Divorce is not only a very trying and exhausting time; it can also create a financial burden for many families. Undoubtedly, child support can be the biggest of financial burdens. Child support is something that many parents are forced to pay following a divorce. It’s not something many parents want, or are able, to pay, but it is important and crucial to the welfare and safety of the child that payments are made in the correct amount and on time.
Child support is taken very seriously in the state of Illinois. Here, unlike other states, Illinois has a predetermined guideline in place that will determine how much a parent is due for child support. It is based on how many kids you have, how much parenting time you have and what each of you earn.
When a parent fails to pay or falls behind on payments, the parent can face some pretty hefty consequences. Issuing of a warrant, resulting in high fines and possibly jail time, is the most severe punishment. Other consequences include driver’s license revoked, unable to receive government benefits or tax refunds, passports denied and fines with higher charges.
There are instances when the court may feel it necessary that child support payments garnished from the non-custodial parent’s wages. Sounds like a simple system. The court creates the order, gives it to the employer who garnishes wages and pays for the non-custodian’s child support. It doesn’t seem like it could get any simpler than that.
However, what happens if the employer garnishes from an employee’s check, but is not sending the child support as ordered?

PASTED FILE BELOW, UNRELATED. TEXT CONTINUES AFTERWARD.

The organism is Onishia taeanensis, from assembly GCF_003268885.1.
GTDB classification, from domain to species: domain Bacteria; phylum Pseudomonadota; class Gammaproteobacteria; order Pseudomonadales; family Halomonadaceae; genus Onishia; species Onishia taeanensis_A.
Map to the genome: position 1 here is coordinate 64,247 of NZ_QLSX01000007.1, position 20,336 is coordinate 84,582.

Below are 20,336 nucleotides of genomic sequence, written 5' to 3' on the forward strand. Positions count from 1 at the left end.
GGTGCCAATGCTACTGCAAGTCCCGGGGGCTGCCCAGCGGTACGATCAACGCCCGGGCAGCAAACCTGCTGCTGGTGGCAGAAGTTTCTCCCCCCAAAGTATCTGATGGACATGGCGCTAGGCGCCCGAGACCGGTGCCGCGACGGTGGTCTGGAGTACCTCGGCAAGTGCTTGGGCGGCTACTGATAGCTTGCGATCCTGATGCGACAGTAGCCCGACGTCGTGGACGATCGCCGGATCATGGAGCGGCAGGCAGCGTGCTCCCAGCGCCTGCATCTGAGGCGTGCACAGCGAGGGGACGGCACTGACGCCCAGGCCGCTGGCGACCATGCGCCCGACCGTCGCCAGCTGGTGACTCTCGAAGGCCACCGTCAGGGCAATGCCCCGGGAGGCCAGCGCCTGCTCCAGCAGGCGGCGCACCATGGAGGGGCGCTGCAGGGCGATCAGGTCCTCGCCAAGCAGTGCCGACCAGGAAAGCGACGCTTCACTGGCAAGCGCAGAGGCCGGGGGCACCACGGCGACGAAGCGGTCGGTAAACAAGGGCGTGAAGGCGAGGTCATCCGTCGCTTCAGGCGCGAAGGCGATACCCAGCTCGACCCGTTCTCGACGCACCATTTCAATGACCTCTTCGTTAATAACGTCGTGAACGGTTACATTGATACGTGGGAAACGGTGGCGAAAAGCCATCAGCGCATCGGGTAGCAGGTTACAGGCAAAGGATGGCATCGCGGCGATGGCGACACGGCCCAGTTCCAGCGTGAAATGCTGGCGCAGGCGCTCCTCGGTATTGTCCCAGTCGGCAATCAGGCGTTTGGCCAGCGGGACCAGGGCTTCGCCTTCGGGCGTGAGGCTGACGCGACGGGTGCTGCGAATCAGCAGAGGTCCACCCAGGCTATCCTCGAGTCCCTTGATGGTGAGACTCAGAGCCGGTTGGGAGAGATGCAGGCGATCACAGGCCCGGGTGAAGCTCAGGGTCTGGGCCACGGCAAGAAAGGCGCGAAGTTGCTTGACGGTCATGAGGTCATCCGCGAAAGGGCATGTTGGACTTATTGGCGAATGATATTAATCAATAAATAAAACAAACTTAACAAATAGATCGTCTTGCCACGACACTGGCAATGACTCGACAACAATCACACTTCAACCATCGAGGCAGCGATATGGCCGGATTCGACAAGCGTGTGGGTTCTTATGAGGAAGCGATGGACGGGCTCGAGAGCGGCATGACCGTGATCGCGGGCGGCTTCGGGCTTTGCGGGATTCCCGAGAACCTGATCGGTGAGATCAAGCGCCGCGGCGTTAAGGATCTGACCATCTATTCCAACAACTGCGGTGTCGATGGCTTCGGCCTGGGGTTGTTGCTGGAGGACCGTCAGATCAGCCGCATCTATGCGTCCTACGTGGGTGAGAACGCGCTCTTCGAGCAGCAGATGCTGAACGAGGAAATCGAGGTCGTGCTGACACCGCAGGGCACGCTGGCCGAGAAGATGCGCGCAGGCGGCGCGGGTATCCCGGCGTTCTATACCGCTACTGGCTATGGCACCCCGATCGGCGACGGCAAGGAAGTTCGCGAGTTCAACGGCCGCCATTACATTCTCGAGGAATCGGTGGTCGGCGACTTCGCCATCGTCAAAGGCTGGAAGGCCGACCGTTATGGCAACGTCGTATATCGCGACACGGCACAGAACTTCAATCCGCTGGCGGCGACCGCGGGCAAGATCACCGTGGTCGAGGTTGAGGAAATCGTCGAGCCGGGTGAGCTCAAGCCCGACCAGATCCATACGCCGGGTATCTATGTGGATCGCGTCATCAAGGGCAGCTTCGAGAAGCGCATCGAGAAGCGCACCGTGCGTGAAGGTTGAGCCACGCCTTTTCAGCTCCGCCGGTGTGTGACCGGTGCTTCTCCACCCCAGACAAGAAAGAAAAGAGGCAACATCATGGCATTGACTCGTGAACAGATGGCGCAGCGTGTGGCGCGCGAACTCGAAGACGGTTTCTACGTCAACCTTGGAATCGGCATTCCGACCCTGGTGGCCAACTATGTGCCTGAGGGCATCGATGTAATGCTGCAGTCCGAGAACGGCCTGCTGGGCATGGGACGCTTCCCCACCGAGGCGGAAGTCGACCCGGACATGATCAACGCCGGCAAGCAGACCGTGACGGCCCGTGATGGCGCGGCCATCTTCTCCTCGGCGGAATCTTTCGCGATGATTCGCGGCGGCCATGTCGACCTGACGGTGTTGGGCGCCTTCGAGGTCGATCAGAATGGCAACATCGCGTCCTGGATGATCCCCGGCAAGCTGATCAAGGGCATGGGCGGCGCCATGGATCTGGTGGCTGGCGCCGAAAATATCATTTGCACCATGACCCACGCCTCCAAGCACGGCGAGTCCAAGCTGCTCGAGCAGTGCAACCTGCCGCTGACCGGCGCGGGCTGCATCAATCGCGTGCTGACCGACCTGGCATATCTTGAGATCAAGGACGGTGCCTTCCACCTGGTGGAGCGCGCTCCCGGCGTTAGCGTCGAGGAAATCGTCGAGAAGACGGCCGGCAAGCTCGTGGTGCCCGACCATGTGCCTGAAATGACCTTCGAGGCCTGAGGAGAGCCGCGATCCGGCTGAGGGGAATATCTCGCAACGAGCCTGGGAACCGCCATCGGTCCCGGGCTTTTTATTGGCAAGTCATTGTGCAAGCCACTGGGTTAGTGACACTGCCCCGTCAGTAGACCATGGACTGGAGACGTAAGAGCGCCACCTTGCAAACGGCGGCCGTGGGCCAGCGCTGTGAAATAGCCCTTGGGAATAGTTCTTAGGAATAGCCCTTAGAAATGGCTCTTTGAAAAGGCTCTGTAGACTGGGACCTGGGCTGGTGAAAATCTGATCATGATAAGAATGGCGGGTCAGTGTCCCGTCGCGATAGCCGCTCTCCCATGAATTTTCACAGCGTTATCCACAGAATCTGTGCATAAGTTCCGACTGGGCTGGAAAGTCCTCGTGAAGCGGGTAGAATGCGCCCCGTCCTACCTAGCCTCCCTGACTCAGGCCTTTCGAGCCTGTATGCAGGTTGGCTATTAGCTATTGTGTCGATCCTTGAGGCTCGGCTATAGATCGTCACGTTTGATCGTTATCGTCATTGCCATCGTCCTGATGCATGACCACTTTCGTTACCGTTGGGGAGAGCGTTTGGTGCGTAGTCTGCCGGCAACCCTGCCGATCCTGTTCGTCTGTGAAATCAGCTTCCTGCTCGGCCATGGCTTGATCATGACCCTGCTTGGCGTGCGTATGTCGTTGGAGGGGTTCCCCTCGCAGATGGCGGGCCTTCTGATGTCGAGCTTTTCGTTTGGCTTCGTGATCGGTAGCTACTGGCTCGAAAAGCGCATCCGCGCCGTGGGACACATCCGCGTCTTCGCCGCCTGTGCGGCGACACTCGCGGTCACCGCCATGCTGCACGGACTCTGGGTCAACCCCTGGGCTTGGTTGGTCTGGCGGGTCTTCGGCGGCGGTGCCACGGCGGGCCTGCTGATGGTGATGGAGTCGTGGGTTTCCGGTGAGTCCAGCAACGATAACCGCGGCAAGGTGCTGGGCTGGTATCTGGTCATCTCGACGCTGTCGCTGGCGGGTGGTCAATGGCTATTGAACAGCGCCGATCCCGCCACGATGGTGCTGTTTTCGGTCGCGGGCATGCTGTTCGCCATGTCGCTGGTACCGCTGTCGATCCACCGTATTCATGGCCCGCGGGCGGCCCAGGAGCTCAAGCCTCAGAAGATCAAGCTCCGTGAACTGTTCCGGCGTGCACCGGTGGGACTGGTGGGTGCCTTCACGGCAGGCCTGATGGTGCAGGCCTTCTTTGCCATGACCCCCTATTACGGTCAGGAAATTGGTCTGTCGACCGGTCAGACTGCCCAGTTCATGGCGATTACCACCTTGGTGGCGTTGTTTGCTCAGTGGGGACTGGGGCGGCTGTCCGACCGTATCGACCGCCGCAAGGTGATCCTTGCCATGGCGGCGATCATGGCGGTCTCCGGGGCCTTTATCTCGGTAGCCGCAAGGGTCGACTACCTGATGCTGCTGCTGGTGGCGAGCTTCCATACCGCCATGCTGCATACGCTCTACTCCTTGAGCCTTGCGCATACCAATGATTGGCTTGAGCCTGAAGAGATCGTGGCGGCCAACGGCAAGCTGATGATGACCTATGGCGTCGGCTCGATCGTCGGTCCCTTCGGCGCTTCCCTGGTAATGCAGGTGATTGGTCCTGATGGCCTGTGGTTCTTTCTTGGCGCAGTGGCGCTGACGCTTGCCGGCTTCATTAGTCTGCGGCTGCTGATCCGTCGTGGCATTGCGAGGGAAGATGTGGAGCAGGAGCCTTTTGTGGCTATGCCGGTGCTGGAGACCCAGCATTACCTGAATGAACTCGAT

This seems incredibly far-fetched, but it actually happens more than you might think. One Illinois mother found herself in this exact situation and was able to file a lawsuit against her ex-spouses employer for failure to deliver the child support payments. In many situations, this can turn into an illegal and expensive situation for the employer.
In Illinois, if an employer doesn’t pay the child support order, they will be fined up to $100 per day as a late fee for any payments not received within seven (7) days by the Illinois State Disbursement Unit, as well as owe the original amount. A late payment could be because of a glitch in the system, a turnover in admin, or just an outright refusal. It doesn’t matter the reason and can become very costly for a business.
Non-custodial parents can become very disgruntled for several reasons when it comes to paying child support. We get that. But, when it is because an employer ignores a court order that is unacceptable. It costs them nothing to comply with these orders and they should be held accountable for it.
If you have found yourself in a situation where your employer or your ex’s employer is not paying the court ordered child support, please call us now. We can refer you to an attorney that will fight for your case.